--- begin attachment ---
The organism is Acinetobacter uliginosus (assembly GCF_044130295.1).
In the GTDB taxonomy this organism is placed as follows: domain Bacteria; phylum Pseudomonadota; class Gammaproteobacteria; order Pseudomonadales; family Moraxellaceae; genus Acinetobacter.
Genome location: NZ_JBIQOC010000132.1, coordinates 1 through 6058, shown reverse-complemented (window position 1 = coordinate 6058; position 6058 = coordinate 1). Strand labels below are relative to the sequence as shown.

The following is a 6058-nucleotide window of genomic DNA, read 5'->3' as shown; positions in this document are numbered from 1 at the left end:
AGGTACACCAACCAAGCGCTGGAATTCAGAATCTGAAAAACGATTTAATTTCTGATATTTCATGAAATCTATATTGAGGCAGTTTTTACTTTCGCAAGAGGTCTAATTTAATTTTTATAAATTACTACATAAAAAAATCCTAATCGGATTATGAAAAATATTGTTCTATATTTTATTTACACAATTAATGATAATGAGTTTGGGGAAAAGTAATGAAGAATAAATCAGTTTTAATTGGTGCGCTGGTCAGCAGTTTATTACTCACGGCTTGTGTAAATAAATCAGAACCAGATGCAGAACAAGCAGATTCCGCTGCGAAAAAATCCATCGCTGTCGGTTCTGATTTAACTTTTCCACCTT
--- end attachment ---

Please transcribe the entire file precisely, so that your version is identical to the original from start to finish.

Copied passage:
The organism is Acinetobacter uliginosus (assembly GCF_044130295.1).
In the GTDB taxonomy this organism is placed as follows: domain Bacteria; phylum Pseudomonadota; class Gammaproteobacteria; order Pseudomonadales; family Moraxellaceae; genus Acinetobacter.
Genome location: NZ_JBIQOC010000132.1, coordinates 1 through 6058, shown reverse-complemented (window position 1 = coordinate 6058; position 6058 = coordinate 1). Strand labels below are relative to the sequence as shown.

The following is a 6058-nucleotide window of genomic DNA, read 5'->3' as shown; positions in this document are numbered from 1 at the left end:
AGGTACACCAACCAAGCGCTGGAATTCAGAATCTGAAAAACGATTTAATTTCTGATATTTCATGAAATCTATATTGAGGCAGTTTTTACTTTCGCAAGAGGTCTAATTTAATTTTTATAAATTACTACATAAAAAAATCCTAATCGGATTATGAAAAATATTGTTCTATATTTTATTTACACAATTAATGATAATGAGTTTGGGGAAAAGTAATGAAGAATAAATCAGTTTTAATTGGTGCGCTGGTCAGCAGTTTATTACTCACGGCTTGTGTAAATAAATCAGAACCAGATGCAGAACAAGCAGATTCCGCTGCGAAAAAATCCATCGCTGTCGGTTCTGATTTAACTTTTCCACCTT